English department launches global film minor

New minor focuses on gender, sexuality and more in foreign films


This fall, the English department launched a global film minor for students interested in the arts and cinema, following long-existent strides in the area of film studies. The minor is not exclusive to students in the department and opens doors to anyone interested in the interconnectedness of film and global issues.

It covers a breadth of curriculum dealing with themes like gender, sexuality, disability, human rights and climate change. Through these matters, students become familiar with film analysis, different artistic forms, cultural diversity and practices.

Tanya Shilina-Conte, global film minor coordinator and assistant professor of film and media studies, said the program’s purpose is to offer a comprehensive view of film studies from a global and multidisciplinary perspective.

"The study of global film serves to heighten awareness of transnational concerns in our increasingly networked world and to promote cross-cultural understanding," Shilina-Conte said.

Students can fulfill the minor through two 200-level courses and four 300/400-level courses, with a requirement to take one upper-level film production course.

The program encourages diversity among majors. The minor is housed through the English department.

"The minor might assist students' applications to graduate programs of study in the arts and humanities.” Shilina-Conte said. “For other students, the minor might provide a welcome contrast to their primary field, for example, management, engineering, biochemistry or exercise science.”

The English department offers a variety of courses that complement the minor, such as Contemporary Cinema, Film Genres, Modernism and Film, Film Theory and Shakespeare in Film I and II.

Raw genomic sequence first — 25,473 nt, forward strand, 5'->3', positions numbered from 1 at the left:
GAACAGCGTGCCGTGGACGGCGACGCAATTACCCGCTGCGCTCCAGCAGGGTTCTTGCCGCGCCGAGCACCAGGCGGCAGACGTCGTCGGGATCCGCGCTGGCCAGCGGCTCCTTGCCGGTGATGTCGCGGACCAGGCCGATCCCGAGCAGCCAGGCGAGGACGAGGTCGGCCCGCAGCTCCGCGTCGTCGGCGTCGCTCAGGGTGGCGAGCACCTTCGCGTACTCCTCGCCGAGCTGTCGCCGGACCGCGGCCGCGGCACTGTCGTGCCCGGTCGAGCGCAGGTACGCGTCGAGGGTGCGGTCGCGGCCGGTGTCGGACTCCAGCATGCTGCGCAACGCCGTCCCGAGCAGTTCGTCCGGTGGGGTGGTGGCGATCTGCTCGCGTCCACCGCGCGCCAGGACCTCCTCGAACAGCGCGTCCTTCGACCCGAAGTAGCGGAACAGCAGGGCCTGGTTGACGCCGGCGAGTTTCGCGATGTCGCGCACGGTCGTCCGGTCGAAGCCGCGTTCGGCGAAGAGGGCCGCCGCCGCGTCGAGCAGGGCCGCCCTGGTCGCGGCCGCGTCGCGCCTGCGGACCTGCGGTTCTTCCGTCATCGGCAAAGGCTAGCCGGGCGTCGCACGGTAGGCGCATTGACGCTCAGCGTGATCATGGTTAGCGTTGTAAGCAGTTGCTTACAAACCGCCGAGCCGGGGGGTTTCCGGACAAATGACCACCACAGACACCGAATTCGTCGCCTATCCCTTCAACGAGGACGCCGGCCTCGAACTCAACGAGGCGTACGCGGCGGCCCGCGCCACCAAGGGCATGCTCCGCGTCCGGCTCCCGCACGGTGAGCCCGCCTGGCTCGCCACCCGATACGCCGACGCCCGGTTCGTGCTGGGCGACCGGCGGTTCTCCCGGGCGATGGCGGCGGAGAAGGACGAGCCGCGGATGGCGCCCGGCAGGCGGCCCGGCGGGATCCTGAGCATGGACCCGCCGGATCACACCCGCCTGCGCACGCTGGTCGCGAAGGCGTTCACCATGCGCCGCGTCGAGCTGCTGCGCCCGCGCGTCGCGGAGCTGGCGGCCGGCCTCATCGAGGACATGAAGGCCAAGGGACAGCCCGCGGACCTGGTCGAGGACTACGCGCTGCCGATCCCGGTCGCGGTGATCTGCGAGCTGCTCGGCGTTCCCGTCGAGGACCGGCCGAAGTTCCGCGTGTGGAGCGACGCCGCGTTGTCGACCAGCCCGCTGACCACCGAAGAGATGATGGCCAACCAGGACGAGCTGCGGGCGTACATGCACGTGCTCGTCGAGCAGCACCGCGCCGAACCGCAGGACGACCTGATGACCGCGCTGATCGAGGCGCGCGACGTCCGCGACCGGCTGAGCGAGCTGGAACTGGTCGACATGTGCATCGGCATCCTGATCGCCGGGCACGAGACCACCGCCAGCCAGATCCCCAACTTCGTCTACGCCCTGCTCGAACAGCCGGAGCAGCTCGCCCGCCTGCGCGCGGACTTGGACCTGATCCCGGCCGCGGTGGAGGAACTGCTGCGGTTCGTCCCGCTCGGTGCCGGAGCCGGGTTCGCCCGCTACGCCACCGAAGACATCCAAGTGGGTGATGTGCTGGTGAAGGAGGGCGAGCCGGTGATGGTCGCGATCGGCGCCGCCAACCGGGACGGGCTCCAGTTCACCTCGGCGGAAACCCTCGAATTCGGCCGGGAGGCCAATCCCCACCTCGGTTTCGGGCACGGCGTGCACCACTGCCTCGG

Students are able to fulfill class requirements through other departments, such as the Department of Romance Languages and Literatures, Department of Transnational Studies and Department of Media Study.

Christian Schnapp, a sophomore film studies major, believes studying global film is important and effective in learning about worldly cultures and events.

"With that sense of widened lingual and cultural malleability, one is certainly more likely to be qualified for jobs and fields that relate to international art, culture, business and so forth,” Schnapp said.

The minor has proved helpful, encouraging him to learn about the histories of places outside the U.S.

“In my case, film is an obsession, particularly global film, and I continue to this day a practice of devoting a two-to-three-month period to watching and studying every film that I can fit into my daily schedule from a specific country."

Schnapp said the specificity and importance of the filmic medium in global studies in general is dire.

"Films allow for an unbridled, incomparable immersion into all sorts of universes and realities,” Schnapp said. “Through this immersion often comes the learning and understanding of social climates, ways of life, different levels and degrees of culture and many other things.”

Anthony Defeo, a junior film studies major, said any career path or major could benefit from the global film minor.

"Anybody who wants to be an innovator in their field is going to interact with people from around the world,” Defeo said. “Relating to others through their national, ethnic, religious culture is a way to expand your worldview and get your foot in any door.”

Ema Makas is a staff writer and can be reached at arts@ubspectrum.com.